Predicting COVID‐19 infection risk in lymphoma by immune monitoring.
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ntroduction: Patients with B‐cell lymphoma have poorer antibody responses to COVID‐19 vaccines compared to patients with other malignancies. However, the immune responses are heterogeneous and its association with clinical outcomes are poorly understood. Here, we study the association between antibody and cellular re sponses with the outcomes from COVID‐19 infection from the PROSECO study. Methods: THE UK PROSECO study is a prospective observational cohort study evaluating COVID‐19 vaccine response in people with lymphoma. Peripheral blood antibody titres (anti‐spike (S) IgG by Mesoscale Discovery), antibody avidity (surface plasmon resonance) and IFNγ T‐cell responses (ELISpot) against spike protein after two to four COVID‐19 vaccines, and clinical outcomes data were collected. Results: 524 patients (92 Hodgkin lymphoma, 180 aggressive B non‐ Hodgkin lymphoma (B‐NHL), 234 indolent B‐NHL and 18 peripheral T‐cell lymphoma) were included: 334 (84·3%), 315 (79·5%) and 266 (67·1%) participants were eligible for post‐two, three and four vac cine dose analysis, respectively. Breakthrough infections (BTI) occurred in 20 (5.9%), 40 (12.7%) and 36 (13.5%) participants after two, three and four vaccine doses. Of 96 participants with BTI, 12 (12.5%) needed hospitalisation. No deaths were observed due to COVID‐19 infection. No differences were observed in T‐cell re sponses between BTI and non‐BTI groups, but 4/9 (44.5%) hospital ised BTI cases had undetectable cellular and antibody responses. There was no association between antibody titres and infection ep isodes after two vaccine doses, but antibody titres were associated with lower BTI risk after three or four vaccine doses on multivariable analysis. Intriguingly, the antibody threshold associated with infec tion risk was lower after four than three vaccine doses (41 vs. 820 BAU/mL). We also observed stronger antibody binding avidity to SARS‐CoV‐2 spike receptor‐binding domain (RBD) proteins from Wuhan and Omicron BQ.1 variants, with increasing vaccine doses, i. e., fourth versus third dose: 10‐fold increase (p: <0.01); fourth versus second dose:100‐fold‐increase than the second dose (p: <0.0001) (see Figure). Conclusion: Anti‐S antibody titres can predict the risk of COVID‐19 infection after three or more vaccine doses in patients with lym phoma. Repeated COVID‐19 vaccination drives antibody affinity maturation and consequently improves the strength of antibody binding to virus spike proteins. Nearly half of participants who required hospitalisation for COVID‐19 had undetectable antibody and cellular immunity to vaccination. Altogether, these data show the importance of booster vaccine doses and immune monitoring post COVID‐19 vaccination to identify lymphoma patients who still continue to be at risk from severe COVID‐19, and thus the best prophylactic and therapeutic strategies. 606 - SUPPLEMENT ABSTRACTS The research was funded by: the Blood Cancer UK Vaccine Research Collaborative, which is led by Blood Cancer UK in partnership with Myeloma UK, Anthony Nolan and the British Society for Haematol ogy; a Cancer Research UK Advanced Clinician Scientist Fellowship to SH Lim; Cancer Research UK/National Institute for Health Research (NIHR) Southampton Experimental Cancer Medicine Cen ter; NIHR Southampton Clinical Research Facility (Southampton Research Biorepository) and NIHR Southampton Biomedical Research Center; NIHR Great Ormond Street Biomedical Research Center and the NIHR Oxford Biomedical Research Center and CRUK Experimental Cancer Medicines Center.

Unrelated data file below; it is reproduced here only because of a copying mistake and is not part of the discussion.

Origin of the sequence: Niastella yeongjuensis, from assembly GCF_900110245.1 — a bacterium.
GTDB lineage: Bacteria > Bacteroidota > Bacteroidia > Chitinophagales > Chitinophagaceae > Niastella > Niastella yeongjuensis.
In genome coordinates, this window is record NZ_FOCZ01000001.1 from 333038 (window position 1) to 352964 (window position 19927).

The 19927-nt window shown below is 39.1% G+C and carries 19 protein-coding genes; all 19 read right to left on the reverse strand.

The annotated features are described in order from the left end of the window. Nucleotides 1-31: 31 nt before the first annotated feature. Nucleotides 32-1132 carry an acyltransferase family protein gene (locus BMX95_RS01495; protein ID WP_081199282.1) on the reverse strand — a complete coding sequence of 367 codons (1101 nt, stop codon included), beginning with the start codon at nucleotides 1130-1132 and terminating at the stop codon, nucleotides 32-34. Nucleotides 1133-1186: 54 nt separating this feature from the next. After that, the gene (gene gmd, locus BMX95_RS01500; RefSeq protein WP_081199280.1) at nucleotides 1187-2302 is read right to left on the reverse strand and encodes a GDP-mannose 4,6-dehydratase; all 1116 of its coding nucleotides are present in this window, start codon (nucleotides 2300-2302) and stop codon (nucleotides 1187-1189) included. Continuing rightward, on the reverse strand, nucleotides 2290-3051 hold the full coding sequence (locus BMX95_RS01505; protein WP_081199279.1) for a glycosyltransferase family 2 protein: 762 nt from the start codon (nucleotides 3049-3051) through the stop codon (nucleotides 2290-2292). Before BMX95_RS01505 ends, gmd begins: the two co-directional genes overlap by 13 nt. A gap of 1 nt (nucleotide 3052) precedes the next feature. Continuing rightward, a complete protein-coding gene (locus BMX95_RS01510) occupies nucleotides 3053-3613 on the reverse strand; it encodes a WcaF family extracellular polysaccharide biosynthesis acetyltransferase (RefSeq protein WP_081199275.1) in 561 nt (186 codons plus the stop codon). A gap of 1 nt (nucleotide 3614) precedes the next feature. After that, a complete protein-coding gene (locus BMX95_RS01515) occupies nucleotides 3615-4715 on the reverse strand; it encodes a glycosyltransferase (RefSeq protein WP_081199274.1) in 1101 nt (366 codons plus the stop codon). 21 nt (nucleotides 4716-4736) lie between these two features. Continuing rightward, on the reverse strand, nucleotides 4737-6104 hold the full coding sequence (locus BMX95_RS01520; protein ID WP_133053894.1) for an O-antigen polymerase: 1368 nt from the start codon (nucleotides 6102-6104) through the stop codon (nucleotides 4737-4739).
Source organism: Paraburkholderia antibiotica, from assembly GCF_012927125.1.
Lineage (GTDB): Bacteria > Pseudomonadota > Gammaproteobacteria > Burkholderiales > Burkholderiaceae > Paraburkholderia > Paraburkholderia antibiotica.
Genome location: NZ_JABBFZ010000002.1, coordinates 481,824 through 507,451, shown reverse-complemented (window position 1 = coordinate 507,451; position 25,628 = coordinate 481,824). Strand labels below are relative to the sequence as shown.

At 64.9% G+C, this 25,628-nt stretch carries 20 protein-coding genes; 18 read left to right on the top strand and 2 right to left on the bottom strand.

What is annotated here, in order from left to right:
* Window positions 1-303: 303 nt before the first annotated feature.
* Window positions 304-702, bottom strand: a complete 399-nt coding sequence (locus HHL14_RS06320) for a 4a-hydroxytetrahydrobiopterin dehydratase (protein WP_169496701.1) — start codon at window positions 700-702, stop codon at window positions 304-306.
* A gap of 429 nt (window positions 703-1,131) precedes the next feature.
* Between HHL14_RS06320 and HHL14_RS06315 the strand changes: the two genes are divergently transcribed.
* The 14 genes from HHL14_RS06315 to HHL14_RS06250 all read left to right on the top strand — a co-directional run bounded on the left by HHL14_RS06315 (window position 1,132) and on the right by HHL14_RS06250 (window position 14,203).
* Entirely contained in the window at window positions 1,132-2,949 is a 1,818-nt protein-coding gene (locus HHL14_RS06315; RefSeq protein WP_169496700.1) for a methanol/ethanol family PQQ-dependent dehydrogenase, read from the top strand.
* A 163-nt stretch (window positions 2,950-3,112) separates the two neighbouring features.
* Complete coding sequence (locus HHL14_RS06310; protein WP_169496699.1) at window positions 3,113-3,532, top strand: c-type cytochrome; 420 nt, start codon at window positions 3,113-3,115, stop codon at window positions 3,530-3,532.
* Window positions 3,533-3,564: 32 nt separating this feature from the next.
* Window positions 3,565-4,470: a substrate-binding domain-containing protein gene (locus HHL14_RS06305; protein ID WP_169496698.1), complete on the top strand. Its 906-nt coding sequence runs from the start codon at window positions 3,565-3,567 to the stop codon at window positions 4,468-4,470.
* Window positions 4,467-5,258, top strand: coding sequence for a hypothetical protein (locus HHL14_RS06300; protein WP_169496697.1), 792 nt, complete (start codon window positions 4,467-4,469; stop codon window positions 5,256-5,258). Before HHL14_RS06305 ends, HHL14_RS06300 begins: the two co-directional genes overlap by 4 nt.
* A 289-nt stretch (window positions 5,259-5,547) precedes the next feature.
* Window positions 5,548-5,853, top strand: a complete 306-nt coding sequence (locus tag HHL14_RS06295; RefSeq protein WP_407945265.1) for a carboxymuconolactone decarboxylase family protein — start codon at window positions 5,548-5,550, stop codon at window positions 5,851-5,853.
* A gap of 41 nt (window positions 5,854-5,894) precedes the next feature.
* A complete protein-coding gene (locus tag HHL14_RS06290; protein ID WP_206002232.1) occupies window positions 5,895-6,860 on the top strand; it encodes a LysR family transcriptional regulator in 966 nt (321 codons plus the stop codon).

Research Subject Categories::MEDICINE::Dermatology and venerology,clinical genetics, internal medicine::Internal medicine::Lung diseases , Research Subject Categories::MEDICINE::Surgery::Oncology
Wijaya R, Campbell N, Johnson M, et al. Predicting COVID‐19 infection risk in lymphoma by immune monitoring. Hematological Oncology. 2023;41:606-607. doi:10.1002/hon.3164_456